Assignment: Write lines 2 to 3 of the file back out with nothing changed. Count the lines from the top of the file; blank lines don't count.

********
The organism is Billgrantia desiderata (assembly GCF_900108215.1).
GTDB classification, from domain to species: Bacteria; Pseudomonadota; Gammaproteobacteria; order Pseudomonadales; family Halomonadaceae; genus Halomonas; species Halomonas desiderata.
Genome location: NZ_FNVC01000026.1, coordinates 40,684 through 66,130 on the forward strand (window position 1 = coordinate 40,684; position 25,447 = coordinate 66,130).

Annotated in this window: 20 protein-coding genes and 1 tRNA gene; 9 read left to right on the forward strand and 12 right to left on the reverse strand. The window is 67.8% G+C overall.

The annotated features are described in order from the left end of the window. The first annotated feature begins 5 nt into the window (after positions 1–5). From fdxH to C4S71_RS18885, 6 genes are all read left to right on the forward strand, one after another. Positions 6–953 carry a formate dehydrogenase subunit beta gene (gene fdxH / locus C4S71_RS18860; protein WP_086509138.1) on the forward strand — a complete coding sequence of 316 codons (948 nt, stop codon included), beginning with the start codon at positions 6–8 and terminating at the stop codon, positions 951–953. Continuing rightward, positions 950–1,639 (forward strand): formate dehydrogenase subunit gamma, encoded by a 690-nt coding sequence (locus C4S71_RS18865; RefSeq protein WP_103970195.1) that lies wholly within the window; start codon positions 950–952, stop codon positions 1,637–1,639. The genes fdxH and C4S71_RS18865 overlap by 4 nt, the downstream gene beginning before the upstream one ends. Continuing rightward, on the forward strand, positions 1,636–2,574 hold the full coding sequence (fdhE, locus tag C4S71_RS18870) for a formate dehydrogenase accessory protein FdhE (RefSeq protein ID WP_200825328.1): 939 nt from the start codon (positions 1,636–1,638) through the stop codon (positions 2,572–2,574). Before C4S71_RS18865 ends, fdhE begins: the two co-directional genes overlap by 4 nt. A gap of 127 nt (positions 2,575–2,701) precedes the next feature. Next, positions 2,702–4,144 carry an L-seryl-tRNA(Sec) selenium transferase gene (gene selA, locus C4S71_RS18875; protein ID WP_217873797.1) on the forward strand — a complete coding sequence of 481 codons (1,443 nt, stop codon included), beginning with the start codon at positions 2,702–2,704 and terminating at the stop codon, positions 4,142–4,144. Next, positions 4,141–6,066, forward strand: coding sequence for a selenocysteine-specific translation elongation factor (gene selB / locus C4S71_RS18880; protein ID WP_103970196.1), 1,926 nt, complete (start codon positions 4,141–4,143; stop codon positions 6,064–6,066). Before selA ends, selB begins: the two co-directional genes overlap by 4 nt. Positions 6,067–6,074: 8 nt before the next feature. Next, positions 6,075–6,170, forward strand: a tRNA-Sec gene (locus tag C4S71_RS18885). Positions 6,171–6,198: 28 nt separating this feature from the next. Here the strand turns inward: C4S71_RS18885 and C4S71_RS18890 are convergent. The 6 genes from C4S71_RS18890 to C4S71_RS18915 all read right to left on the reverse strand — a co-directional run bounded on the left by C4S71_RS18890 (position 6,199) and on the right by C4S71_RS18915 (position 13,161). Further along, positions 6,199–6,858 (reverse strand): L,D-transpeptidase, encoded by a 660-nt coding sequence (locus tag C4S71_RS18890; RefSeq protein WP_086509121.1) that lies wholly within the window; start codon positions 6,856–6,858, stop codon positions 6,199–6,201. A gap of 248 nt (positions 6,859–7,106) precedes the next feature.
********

GTDB classification, from domain to species: Bacteria; Pseudomonadota; Gammaproteobacteria; order Pseudomonadales; family Halomonadaceae; genus Halomonas; species Halomonas desiderata.
Genome location: NZ_FNVC01000026.1, coordinates 40,684 through 66,130 on the forward strand (window position 1 = coordinate 40,684; position 25,447 = coordinate 66,130).